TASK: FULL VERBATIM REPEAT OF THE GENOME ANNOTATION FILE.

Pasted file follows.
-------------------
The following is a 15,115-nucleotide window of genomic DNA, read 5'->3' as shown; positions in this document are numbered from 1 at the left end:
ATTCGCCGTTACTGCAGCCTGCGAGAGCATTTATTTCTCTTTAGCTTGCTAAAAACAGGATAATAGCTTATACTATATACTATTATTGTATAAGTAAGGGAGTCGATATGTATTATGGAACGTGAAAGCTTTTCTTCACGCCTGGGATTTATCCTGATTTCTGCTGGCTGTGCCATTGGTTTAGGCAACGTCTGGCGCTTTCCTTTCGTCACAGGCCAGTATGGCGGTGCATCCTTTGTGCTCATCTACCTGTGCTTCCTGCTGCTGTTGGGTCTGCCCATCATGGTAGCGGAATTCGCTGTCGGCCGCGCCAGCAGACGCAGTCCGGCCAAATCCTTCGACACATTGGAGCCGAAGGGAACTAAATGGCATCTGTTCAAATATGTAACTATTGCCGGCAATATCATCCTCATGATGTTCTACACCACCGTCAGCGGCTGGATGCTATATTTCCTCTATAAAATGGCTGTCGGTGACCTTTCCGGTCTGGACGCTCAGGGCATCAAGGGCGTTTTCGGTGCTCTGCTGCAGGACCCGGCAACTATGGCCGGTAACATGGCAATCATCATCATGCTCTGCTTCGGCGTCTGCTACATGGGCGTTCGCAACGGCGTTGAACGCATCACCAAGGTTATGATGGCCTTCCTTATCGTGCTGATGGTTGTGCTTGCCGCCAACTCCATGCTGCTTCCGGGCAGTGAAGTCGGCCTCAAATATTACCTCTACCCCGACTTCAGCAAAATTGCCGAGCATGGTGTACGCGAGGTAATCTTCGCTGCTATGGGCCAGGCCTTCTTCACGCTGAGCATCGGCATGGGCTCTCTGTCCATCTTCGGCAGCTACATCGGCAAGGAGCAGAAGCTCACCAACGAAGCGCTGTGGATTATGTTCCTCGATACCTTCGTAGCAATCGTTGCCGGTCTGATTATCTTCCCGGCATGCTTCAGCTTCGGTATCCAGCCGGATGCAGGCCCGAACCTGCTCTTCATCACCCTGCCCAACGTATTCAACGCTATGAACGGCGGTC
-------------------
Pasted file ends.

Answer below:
The following is a 15,115-nucleotide window of genomic DNA, read 5'->3' as shown; positions in this document are numbered from 1 at the left end:
ATTCGCCGTTACTGCAGCCTGCGAGAGCATTTATTTCTCTTTAGCTTGCTAAAAACAGGATAATAGCTTATACTATATACTATTATTGTATAAGTAAGGGAGTCGATATGTATTATGGAACGTGAAAGCTTTTCTTCACGCCTGGGATTTATCCTGATTTCTGCTGGCTGTGCCATTGGTTTAGGCAACGTCTGGCGCTTTCCTTTCGTCACAGGCCAGTATGGCGGTGCATCCTTTGTGCTCATCTACCTGTGCTTCCTGCTGCTGTTGGGTCTGCCCATCATGGTAGCGGAATTCGCTGTCGGCCGCGCCAGCAGACGCAGTCCGGCCAAATCCTTCGACACATTGGAGCCGAAGGGAACTAAATGGCATCTGTTCAAATATGTAACTATTGCCGGCAATATCATCCTCATGATGTTCTACACCACCGTCAGCGGCTGGATGCTATATTTCCTCTATAAAATGGCTGTCGGTGACCTTTCCGGTCTGGACGCTCAGGGCATCAAGGGCGTTTTCGGTGCTCTGCTGCAGGACCCGGCAACTATGGCCGGTAACATGGCAATCATCATCATGCTCTGCTTCGGCGTCTGCTACATGGGCGTTCGCAACGGCGTTGAACGCATCACCAAGGTTATGATGGCCTTCCTTATCGTGCTGATGGTTGTGCTTGCCGCCAACTCCATGCTGCTTCCGGGCAGTGAAGTCGGCCTCAAATATTACCTCTACCCCGACTTCAGCAAAATTGCCGAGCATGGTGTACGCGAGGTAATCTTCGCTGCTATGGGCCAGGCCTTCTTCACGCTGAGCATCGGCATGGGCTCTCTGTCCATCTTCGGCAGCTACATCGGCAAGGAGCAGAAGCTCACCAACGAAGCGCTGTGGATTATGTTCCTCGATACCTTCGTAGCAATCGTTGCCGGTCTGATTATCTTCCCGGCATGCTTCAGCTTCGGTATCCAGCCGGATGCAGGCCCGAACCTGCTCTTCATCACCCTGCCCAACGTATTCAACGCTATGAACGGCGGTC